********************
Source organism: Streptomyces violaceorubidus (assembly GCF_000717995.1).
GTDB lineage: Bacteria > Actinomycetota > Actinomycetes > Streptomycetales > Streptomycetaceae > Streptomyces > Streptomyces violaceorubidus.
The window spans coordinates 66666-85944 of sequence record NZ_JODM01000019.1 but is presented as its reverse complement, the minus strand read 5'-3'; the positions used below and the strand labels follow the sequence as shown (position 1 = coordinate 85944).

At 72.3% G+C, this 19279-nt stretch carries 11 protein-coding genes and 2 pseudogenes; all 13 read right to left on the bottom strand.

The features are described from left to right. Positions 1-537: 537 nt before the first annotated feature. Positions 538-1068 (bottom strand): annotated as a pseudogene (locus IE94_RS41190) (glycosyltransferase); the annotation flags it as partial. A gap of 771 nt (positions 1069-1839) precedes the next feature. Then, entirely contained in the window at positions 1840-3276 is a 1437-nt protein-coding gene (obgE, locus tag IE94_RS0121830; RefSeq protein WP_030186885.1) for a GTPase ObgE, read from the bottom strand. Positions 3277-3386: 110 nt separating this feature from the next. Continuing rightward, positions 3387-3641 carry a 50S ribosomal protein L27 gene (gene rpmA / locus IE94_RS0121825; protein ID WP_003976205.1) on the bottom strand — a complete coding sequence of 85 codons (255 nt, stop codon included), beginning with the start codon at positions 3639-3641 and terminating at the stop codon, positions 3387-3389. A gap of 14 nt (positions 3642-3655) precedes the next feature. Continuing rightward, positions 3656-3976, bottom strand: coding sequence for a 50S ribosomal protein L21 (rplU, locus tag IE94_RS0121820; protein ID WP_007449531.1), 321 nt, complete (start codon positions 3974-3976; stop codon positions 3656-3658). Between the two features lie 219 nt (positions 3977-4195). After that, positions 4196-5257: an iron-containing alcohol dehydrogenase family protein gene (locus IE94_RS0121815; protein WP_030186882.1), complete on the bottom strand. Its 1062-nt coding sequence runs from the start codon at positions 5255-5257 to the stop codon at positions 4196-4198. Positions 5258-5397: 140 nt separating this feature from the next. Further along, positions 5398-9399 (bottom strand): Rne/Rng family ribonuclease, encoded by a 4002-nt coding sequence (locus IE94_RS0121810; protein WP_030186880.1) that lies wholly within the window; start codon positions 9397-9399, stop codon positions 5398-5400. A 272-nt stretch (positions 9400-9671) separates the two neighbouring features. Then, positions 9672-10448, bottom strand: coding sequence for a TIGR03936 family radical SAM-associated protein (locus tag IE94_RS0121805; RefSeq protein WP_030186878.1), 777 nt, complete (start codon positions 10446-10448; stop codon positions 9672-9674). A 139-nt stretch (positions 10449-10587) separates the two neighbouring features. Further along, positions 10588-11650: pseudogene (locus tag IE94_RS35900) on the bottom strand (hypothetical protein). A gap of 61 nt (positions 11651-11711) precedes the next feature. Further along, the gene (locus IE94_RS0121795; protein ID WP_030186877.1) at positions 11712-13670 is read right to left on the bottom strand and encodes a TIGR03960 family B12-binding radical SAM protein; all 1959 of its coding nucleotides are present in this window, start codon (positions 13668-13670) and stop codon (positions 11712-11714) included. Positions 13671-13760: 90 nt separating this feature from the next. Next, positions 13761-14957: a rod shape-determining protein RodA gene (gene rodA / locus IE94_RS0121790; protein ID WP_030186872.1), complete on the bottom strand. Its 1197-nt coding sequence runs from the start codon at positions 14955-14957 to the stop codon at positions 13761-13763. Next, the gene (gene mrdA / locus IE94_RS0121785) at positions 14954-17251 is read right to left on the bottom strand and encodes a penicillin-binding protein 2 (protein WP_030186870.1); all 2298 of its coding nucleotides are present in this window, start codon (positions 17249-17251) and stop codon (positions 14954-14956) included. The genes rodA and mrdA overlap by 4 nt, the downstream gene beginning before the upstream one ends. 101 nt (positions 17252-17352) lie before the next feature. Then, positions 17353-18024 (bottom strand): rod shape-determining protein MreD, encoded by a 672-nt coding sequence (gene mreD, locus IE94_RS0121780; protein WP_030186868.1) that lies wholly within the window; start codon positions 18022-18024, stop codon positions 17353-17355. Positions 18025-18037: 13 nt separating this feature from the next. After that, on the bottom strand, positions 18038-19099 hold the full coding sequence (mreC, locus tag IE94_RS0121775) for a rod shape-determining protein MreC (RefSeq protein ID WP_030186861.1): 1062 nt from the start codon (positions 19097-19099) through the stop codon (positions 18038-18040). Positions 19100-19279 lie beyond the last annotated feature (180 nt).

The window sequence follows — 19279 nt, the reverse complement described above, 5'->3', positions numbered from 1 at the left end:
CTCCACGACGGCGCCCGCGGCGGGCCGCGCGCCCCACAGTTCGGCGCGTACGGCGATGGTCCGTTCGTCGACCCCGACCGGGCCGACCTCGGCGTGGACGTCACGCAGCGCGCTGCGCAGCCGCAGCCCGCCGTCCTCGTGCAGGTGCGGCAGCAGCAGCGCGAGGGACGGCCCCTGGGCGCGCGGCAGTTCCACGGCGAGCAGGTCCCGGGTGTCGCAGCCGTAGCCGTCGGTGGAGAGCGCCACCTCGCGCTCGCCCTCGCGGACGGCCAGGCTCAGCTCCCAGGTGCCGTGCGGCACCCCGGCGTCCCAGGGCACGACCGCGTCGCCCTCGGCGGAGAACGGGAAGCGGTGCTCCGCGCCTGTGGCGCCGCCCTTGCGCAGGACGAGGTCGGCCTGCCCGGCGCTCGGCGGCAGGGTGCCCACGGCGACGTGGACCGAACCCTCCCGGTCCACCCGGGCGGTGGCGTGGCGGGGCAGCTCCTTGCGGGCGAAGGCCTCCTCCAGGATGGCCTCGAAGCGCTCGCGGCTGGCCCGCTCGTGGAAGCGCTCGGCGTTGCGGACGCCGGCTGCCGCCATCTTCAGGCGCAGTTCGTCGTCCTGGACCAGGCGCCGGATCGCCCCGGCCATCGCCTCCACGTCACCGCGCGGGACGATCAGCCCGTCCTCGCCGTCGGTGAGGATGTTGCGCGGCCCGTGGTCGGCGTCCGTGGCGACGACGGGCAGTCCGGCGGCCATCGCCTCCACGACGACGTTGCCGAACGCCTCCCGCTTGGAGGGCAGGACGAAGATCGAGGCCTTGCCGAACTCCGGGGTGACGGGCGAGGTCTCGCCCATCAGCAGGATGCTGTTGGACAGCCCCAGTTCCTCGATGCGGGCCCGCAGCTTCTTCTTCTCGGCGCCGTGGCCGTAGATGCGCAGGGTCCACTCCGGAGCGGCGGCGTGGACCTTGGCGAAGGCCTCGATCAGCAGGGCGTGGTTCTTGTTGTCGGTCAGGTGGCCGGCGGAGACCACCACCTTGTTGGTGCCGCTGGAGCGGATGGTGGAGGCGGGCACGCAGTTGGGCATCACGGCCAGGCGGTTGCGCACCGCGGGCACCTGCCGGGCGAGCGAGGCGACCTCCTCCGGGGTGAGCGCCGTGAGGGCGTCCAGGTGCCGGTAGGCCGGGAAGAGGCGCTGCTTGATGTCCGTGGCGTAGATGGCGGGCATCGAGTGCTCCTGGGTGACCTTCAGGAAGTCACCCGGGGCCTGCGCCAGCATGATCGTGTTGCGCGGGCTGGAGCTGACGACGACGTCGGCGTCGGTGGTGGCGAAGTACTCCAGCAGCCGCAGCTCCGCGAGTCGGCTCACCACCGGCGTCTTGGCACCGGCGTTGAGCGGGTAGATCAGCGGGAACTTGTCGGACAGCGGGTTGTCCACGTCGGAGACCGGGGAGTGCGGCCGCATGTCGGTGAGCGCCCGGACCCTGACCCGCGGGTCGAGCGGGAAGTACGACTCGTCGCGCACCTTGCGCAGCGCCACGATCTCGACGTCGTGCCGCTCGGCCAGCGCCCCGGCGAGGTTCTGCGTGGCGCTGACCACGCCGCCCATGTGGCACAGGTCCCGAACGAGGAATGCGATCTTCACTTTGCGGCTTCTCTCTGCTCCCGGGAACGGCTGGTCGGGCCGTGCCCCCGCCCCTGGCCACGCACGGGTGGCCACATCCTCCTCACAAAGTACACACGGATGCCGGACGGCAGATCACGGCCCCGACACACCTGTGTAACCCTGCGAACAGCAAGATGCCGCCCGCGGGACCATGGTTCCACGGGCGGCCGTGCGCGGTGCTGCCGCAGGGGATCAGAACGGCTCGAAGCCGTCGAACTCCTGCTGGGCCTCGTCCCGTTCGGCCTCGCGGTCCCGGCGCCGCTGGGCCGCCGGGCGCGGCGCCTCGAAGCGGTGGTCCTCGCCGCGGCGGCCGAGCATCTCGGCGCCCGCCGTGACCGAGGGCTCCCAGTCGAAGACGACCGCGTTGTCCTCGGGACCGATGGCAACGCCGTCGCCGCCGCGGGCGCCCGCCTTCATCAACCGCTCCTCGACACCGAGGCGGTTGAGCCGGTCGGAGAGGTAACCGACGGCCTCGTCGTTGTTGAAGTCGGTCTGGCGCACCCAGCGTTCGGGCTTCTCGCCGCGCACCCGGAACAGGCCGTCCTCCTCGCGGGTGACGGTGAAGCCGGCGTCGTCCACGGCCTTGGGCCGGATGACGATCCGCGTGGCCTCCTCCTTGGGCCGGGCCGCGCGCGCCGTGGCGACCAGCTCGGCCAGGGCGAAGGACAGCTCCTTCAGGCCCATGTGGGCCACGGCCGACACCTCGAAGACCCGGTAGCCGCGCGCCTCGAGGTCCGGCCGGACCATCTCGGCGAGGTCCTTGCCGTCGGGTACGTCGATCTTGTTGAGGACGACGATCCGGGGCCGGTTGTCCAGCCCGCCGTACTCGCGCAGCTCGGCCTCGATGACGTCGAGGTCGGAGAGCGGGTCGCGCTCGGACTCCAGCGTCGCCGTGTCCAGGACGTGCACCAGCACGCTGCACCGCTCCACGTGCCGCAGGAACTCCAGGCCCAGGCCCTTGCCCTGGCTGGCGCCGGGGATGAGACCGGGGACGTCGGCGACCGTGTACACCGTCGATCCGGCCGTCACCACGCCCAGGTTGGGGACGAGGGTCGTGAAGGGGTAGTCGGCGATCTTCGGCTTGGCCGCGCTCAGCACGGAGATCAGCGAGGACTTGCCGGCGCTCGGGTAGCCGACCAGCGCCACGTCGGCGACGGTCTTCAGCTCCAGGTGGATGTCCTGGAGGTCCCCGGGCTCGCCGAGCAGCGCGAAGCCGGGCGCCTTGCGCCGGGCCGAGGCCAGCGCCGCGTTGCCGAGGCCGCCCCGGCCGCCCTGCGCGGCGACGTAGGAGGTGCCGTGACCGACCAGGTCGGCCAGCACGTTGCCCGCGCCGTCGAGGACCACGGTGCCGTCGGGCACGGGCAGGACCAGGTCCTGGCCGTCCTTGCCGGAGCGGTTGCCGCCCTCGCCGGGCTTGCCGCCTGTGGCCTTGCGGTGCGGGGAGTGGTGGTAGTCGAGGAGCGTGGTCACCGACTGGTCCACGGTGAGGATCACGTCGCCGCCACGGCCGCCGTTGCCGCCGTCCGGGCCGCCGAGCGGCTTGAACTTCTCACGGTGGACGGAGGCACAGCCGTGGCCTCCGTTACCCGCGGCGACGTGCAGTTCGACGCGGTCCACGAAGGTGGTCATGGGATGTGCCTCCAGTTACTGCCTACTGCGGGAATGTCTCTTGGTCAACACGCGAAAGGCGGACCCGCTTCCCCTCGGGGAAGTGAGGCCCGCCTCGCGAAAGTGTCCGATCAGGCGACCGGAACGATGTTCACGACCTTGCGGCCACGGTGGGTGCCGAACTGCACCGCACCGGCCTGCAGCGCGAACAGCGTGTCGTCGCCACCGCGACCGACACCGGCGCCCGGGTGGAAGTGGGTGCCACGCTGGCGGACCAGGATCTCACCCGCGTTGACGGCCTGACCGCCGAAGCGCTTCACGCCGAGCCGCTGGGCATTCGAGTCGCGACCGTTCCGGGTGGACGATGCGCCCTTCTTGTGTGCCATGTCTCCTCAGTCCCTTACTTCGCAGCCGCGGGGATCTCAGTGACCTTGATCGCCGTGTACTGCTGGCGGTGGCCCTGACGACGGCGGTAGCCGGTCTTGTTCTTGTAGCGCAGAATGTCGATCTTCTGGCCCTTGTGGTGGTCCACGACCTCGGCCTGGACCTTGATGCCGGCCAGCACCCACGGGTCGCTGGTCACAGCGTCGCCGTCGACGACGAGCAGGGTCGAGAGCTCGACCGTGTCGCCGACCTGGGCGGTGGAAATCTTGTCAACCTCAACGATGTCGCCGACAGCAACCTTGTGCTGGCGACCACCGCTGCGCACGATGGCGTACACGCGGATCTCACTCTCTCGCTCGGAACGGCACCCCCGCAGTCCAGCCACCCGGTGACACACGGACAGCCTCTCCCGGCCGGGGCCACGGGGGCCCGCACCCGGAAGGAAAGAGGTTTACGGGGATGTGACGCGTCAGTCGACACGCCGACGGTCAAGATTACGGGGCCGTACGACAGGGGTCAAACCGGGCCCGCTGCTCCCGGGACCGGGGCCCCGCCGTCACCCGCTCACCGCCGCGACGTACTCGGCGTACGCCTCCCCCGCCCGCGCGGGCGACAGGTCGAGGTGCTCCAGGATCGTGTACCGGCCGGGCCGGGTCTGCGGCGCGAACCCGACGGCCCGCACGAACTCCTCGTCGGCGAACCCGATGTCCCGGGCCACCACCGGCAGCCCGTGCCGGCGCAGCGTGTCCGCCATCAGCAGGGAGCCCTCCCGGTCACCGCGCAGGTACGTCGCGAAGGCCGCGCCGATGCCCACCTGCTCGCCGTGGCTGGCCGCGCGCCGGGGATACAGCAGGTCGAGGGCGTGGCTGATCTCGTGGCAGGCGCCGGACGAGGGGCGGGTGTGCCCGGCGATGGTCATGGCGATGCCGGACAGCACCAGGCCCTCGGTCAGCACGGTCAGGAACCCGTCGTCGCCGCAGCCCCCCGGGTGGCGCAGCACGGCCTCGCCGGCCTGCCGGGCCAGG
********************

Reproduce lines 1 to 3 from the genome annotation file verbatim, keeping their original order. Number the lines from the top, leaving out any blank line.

Source organism: Streptomyces violaceorubidus (assembly GCF_000717995.1).
GTDB lineage: Bacteria > Actinomycetota > Actinomycetes > Streptomycetales > Streptomycetaceae > Streptomyces > Streptomyces violaceorubidus.
The window spans coordinates 66666-85944 of sequence record NZ_JODM01000019.1 but is presented as its reverse complement, the minus strand read 5'-3'; the positions used below and the strand labels follow the sequence as shown (position 1 = coordinate 85944).